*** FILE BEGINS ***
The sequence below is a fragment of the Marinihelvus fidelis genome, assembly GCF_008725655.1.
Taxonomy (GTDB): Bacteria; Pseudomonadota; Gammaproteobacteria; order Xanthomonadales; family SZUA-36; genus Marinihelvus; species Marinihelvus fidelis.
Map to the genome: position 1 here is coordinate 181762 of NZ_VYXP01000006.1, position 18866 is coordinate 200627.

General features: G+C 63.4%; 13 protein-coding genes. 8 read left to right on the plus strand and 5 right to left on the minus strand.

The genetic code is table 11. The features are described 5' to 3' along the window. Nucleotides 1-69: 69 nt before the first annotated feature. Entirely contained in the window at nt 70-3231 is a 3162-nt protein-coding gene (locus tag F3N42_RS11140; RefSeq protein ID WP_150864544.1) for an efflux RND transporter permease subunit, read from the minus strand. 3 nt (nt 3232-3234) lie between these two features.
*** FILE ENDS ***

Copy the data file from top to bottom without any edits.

The sequence below is a fragment of the Marinihelvus fidelis genome, assembly GCF_008725655.1.
Taxonomy (GTDB): Bacteria; Pseudomonadota; Gammaproteobacteria; order Xanthomonadales; family SZUA-36; genus Marinihelvus; species Marinihelvus fidelis.
Map to the genome: position 1 here is coordinate 181762 of NZ_VYXP01000006.1, position 18866 is coordinate 200627.

General features: G+C 63.4%; 13 protein-coding genes. 8 read left to right on the plus strand and 5 right to left on the minus strand.

The genetic code is table 11. The features are described 5' to 3' along the window. Nucleotides 1-69: 69 nt before the first annotated feature. Entirely contained in the window at nt 70-3231 is a 3162-nt protein-coding gene (locus tag F3N42_RS11140; RefSeq protein ID WP_150864544.1) for an efflux RND transporter permease subunit, read from the minus strand. 3 nt (nt 3232-3234) lie between these two features.